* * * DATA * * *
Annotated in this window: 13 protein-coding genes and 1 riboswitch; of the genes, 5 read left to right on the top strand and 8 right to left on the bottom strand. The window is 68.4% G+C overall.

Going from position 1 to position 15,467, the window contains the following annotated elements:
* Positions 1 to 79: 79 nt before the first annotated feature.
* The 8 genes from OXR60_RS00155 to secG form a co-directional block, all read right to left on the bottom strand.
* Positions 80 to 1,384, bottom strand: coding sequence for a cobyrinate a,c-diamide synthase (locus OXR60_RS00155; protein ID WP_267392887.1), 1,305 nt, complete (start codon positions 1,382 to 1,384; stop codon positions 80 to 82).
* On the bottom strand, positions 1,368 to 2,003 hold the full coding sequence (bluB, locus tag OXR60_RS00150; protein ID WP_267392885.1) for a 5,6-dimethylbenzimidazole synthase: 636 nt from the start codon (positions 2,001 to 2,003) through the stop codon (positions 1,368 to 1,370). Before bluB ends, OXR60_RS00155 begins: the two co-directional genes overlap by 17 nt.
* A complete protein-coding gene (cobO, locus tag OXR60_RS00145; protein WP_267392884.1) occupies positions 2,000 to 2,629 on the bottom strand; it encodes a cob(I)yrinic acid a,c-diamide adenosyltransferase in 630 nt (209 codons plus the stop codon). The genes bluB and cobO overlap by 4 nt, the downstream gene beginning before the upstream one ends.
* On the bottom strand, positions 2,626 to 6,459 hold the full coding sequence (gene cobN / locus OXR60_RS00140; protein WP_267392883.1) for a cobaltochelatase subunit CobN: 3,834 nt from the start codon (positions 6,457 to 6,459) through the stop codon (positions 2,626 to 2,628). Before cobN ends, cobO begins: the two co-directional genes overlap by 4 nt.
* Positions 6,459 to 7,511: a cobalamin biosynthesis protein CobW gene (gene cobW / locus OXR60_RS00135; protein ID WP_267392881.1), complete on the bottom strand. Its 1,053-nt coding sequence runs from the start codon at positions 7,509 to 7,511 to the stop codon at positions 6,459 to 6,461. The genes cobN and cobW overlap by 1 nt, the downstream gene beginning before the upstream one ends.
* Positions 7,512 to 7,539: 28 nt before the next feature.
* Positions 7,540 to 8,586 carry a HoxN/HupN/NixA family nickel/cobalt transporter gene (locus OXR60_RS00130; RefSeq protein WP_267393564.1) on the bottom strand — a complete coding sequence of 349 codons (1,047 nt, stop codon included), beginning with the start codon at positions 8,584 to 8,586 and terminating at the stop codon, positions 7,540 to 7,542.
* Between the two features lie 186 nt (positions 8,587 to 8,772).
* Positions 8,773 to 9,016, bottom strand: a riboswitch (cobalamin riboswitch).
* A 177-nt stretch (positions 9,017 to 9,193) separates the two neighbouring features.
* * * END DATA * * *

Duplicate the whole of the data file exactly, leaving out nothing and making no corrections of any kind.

Annotated in this window: 13 protein-coding genes and 1 riboswitch; of the genes, 5 read left to right on the top strand and 8 right to left on the bottom strand. The window is 68.4% G+C overall.

Going from position 1 to position 15,467, the window contains the following annotated elements:
* Positions 1 to 79: 79 nt before the first annotated feature.
* The 8 genes from OXR60_RS00155 to secG form a co-directional block, all read right to left on the bottom strand.
* Positions 80 to 1,384, bottom strand: coding sequence for a cobyrinate a,c-diamide synthase (locus OXR60_RS00155; protein ID WP_267392887.1), 1,305 nt, complete (start codon positions 1,382 to 1,384; stop codon positions 80 to 82).
* On the bottom strand, positions 1,368 to 2,003 hold the full coding sequence (bluB, locus tag OXR60_RS00150; protein ID WP_267392885.1) for a 5,6-dimethylbenzimidazole synthase: 636 nt from the start codon (positions 2,001 to 2,003) through the stop codon (positions 1,368 to 1,370). Before bluB ends, OXR60_RS00155 begins: the two co-directional genes overlap by 17 nt.
* A complete protein-coding gene (cobO, locus tag OXR60_RS00145; protein WP_267392884.1) occupies positions 2,000 to 2,629 on the bottom strand; it encodes a cob(I)yrinic acid a,c-diamide adenosyltransferase in 630 nt (209 codons plus the stop codon). The genes bluB and cobO overlap by 4 nt, the downstream gene beginning before the upstream one ends.
* On the bottom strand, positions 2,626 to 6,459 hold the full coding sequence (gene cobN / locus OXR60_RS00140; protein WP_267392883.1) for a cobaltochelatase subunit CobN: 3,834 nt from the start codon (positions 6,457 to 6,459) through the stop codon (positions 2,626 to 2,628). Before cobN ends, cobO begins: the two co-directional genes overlap by 4 nt.
* Positions 6,459 to 7,511: a cobalamin biosynthesis protein CobW gene (gene cobW / locus OXR60_RS00135; protein ID WP_267392881.1), complete on the bottom strand. Its 1,053-nt coding sequence runs from the start codon at positions 7,509 to 7,511 to the stop codon at positions 6,459 to 6,461. The genes cobN and cobW overlap by 1 nt, the downstream gene beginning before the upstream one ends.
* Positions 7,512 to 7,539: 28 nt before the next feature.
* Positions 7,540 to 8,586 carry a HoxN/HupN/NixA family nickel/cobalt transporter gene (locus OXR60_RS00130; RefSeq protein WP_267393564.1) on the bottom strand — a complete coding sequence of 349 codons (1,047 nt, stop codon included), beginning with the start codon at positions 8,584 to 8,586 and terminating at the stop codon, positions 7,540 to 7,542.
* Between the two features lie 186 nt (positions 8,587 to 8,772).
* Positions 8,773 to 9,016, bottom strand: a riboswitch (cobalamin riboswitch).
* A 177-nt stretch (positions 9,017 to 9,193) separates the two neighbouring features.